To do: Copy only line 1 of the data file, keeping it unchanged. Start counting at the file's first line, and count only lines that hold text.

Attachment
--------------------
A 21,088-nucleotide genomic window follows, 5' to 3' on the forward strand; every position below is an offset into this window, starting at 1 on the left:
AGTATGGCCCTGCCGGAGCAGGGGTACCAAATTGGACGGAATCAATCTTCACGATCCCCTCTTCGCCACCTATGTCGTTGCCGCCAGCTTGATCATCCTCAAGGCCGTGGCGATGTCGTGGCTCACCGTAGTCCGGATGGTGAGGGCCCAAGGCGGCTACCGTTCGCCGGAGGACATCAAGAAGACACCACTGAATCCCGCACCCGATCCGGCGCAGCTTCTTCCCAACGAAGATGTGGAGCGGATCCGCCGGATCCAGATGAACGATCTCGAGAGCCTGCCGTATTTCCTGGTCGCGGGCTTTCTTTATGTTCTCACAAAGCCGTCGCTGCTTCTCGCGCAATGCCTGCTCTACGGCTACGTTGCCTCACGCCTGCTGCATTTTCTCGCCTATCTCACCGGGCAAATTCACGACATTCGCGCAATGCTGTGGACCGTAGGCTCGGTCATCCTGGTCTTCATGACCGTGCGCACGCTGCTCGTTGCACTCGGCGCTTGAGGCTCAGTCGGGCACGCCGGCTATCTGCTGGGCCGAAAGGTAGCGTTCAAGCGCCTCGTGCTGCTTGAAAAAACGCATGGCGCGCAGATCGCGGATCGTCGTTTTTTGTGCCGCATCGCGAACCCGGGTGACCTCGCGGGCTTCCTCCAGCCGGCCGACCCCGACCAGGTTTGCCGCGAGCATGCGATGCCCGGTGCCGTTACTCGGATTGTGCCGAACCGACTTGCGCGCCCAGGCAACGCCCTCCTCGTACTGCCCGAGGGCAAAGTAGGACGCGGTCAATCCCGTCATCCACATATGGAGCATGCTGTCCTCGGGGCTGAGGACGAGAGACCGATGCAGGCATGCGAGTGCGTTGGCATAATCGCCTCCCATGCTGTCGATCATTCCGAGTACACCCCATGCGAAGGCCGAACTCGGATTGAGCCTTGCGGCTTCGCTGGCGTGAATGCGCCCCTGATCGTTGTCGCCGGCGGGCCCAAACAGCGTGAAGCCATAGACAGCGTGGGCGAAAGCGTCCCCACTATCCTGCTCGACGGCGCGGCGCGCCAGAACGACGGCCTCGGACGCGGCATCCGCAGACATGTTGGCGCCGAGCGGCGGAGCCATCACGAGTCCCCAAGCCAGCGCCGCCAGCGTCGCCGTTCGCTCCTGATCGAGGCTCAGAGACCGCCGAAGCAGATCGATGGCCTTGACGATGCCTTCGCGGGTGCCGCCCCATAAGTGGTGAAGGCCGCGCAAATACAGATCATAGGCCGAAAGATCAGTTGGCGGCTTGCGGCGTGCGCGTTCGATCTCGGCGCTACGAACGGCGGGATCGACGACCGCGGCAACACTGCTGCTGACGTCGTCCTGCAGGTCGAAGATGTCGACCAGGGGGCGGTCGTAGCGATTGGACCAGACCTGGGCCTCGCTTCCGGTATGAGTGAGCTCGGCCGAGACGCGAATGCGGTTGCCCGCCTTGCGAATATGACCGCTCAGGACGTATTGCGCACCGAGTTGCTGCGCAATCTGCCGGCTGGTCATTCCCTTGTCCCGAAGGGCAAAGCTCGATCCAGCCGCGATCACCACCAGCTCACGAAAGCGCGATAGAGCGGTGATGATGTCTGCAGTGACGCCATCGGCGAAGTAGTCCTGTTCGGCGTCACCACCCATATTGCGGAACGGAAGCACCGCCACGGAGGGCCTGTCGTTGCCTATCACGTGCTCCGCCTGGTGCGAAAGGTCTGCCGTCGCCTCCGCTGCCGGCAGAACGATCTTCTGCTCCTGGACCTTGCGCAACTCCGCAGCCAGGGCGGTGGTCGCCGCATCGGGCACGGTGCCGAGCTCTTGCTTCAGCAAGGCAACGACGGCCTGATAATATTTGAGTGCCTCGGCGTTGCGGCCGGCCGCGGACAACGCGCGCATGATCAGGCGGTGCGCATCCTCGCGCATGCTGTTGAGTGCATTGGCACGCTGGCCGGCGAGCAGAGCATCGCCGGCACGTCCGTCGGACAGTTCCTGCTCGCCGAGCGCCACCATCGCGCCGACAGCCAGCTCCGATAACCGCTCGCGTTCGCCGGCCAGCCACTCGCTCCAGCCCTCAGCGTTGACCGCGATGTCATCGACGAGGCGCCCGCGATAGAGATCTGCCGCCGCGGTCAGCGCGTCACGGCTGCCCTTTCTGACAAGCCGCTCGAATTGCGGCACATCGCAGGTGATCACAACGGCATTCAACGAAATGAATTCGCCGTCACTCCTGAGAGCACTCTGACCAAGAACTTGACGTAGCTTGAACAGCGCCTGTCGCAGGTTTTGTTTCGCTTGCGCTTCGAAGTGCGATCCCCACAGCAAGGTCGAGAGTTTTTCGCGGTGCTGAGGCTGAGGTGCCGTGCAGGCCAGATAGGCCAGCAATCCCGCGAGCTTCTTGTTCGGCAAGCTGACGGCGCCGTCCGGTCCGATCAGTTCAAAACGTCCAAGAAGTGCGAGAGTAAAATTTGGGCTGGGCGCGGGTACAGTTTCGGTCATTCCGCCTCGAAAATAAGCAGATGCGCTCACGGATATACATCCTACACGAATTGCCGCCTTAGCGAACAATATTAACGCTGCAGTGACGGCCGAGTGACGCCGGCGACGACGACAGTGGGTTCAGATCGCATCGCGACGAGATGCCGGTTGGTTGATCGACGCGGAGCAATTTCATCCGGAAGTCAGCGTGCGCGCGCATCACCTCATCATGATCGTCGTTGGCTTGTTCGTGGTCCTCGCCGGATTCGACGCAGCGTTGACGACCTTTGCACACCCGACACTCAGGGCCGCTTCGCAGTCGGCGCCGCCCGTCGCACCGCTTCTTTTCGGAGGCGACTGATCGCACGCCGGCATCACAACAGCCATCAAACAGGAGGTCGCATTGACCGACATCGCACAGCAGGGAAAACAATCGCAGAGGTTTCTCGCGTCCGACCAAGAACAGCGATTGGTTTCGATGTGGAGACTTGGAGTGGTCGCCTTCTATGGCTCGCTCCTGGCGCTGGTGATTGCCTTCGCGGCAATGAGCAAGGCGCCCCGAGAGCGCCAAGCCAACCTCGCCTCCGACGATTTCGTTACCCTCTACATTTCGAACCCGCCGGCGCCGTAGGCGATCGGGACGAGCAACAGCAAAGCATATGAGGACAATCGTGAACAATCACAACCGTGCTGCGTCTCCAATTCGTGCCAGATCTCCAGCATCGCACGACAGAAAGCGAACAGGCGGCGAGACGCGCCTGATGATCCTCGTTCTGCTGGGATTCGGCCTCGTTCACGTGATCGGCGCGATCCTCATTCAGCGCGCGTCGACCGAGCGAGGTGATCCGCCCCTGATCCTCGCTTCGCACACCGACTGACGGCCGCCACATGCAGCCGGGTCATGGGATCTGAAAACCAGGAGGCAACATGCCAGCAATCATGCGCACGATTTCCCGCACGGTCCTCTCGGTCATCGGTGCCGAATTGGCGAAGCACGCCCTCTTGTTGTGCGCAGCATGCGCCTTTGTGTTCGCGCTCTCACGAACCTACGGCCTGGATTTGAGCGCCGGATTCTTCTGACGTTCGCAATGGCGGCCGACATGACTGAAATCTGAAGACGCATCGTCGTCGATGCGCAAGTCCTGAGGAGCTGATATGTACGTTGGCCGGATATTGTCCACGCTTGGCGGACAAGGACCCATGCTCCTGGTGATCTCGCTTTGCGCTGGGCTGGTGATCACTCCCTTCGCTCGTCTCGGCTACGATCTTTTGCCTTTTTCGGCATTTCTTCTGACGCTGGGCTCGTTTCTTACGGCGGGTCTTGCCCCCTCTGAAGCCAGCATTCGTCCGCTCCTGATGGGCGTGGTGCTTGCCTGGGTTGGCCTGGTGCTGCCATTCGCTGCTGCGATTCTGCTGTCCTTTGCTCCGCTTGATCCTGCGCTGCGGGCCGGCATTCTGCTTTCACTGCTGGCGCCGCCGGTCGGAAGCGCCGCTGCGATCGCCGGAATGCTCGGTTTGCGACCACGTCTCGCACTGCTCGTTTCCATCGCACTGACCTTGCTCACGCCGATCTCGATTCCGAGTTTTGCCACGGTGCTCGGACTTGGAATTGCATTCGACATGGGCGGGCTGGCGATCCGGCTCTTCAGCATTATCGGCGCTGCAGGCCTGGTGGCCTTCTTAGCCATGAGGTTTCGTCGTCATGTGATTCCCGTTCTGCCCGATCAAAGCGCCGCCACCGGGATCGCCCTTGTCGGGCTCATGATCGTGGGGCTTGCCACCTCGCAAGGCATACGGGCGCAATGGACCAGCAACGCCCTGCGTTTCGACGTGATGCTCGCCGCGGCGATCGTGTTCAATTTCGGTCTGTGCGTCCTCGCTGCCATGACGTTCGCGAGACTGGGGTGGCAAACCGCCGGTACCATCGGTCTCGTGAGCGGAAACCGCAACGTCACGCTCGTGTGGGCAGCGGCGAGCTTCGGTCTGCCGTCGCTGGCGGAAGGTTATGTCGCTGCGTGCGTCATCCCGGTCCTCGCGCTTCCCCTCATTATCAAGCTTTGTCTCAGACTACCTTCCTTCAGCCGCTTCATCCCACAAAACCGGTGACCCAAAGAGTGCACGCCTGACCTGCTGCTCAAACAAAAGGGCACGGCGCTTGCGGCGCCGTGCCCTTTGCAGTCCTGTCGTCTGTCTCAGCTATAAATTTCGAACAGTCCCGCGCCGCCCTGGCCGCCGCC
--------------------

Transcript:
A 21,088-nucleotide genomic window follows, 5' to 3' on the forward strand; every position below is an offset into this window, starting at 1 on the left: